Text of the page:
In celebration of National Poetry Month, Tim Lilburn, Governor General’s Award-winning poet talks about the power of writerly obsession. Check out this bit he did for the Canada Reads site on writing poetry.
Is writer’s block an authors worst fear? Maybe not…what about getting it on the page and having it disappear? That’s what happened to a blind woman in the UK who wrote the beginnings of her novel to find out her pen had run out and the pages were blank. Find out how the help from a local police station left her gobsmacked.
Are you making the most out of National Poetry Month? Need a kick start? Writer’s Digest is providing daily poetry prompts, to help you get stated with a daily attempt at poetry brilliance in a Poem-A-Day Challenge. No excuses…get going!
Heather O’Neill is a Canadian novelist, poet, short story writer, screenwriter and journalist. Her debut novel, Lullabies for Little Criminals, was selected as the winner for the 2007 edition of Canada Reads. It went on to become an international bestseller. The book sparked a bidding war for film rights. She was named by Chatelaine as one of the most influential women in Canada. So when she has something clever or brilliant or interesting to say, I’m always compelled to listen. This time it’s both clever and brillant.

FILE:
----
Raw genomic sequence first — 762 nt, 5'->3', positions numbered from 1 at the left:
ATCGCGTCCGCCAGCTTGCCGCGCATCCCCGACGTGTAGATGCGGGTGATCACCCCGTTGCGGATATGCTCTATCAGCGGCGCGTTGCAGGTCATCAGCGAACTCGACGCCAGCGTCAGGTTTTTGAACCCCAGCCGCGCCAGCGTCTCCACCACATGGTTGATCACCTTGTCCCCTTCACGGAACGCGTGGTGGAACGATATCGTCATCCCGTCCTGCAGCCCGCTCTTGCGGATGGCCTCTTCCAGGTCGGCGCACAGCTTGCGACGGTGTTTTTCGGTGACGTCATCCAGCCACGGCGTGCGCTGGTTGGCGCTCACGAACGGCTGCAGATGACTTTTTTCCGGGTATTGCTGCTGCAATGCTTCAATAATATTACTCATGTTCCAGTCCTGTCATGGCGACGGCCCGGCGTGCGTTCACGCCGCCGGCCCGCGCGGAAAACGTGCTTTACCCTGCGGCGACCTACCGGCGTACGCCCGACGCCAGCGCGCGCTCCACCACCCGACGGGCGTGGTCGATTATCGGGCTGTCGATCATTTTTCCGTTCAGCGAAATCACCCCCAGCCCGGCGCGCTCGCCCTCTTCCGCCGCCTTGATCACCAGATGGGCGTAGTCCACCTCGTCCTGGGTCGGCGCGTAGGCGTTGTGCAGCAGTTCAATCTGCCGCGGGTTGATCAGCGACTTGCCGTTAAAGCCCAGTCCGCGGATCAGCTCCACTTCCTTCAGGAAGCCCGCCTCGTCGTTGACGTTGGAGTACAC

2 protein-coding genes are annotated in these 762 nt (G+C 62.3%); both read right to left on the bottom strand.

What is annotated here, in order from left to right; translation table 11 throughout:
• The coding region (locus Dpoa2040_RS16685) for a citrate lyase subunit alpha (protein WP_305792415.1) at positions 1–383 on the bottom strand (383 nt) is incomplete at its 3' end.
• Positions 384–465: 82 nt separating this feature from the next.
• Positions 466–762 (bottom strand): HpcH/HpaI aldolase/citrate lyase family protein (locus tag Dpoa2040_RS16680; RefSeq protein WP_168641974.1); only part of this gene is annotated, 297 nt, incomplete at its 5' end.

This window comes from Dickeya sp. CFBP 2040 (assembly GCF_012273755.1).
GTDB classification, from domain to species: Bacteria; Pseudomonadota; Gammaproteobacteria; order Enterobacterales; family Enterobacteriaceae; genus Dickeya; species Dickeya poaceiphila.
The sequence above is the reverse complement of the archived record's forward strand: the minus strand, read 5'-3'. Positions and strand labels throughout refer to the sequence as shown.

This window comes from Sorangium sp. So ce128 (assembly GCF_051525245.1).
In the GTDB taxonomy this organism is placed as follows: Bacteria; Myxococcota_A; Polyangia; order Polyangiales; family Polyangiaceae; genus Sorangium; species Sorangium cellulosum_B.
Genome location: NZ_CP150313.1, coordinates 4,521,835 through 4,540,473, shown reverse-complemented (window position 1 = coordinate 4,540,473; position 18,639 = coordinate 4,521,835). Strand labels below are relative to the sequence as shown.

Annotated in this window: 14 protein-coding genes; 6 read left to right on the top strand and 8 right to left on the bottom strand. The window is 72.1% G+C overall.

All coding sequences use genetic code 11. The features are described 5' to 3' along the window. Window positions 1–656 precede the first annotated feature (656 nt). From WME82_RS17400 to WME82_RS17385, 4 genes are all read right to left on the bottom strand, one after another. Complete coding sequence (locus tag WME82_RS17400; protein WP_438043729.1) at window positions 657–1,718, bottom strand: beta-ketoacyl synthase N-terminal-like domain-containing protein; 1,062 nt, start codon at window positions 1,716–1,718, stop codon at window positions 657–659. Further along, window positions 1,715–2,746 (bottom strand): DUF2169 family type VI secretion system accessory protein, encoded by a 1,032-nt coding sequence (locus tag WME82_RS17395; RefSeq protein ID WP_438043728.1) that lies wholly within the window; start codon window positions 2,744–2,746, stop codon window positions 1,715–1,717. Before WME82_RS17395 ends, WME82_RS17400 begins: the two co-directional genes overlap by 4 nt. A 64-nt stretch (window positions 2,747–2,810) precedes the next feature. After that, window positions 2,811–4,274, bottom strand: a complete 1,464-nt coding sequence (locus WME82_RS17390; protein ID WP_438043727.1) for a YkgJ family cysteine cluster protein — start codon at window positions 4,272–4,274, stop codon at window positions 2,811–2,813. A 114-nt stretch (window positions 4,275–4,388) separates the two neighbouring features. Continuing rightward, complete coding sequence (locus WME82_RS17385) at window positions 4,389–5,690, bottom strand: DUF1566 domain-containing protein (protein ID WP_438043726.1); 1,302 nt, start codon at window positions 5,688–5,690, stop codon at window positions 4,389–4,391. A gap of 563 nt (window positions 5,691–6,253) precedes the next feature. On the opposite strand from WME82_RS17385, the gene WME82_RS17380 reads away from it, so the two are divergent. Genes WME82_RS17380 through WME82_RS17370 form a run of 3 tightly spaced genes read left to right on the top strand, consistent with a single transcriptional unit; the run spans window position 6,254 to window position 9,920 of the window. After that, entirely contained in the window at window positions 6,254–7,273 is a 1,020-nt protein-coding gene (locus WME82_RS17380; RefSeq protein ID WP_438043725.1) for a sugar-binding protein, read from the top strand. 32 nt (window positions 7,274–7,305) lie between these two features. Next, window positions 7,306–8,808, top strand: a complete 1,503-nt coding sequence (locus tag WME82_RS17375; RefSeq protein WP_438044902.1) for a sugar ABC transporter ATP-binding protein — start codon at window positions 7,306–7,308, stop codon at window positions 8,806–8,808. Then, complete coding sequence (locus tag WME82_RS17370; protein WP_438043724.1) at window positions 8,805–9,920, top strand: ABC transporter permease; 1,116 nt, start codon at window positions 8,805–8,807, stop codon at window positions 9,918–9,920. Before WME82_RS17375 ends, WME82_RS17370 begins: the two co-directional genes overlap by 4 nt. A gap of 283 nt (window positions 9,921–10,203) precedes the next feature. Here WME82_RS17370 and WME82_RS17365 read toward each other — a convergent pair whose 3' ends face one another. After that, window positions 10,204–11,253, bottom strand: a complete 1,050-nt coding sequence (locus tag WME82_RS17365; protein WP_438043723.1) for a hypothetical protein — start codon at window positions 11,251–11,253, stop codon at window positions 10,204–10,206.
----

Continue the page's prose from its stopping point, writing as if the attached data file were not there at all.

One of my favourite blogs is by author (and at one time literary agent) Nathan Bransford. He has a plethora of exceptional posts on every writing topic one can imagine. Today’s post is on editing – or the role of the editor, and it’s well worth a read. If you are an editor – it’s a must - becuase he talks about the responsibilities more than the task. And for writers – this article will give you a great idea of what you should come to expect from an editor looking at your work. Good read…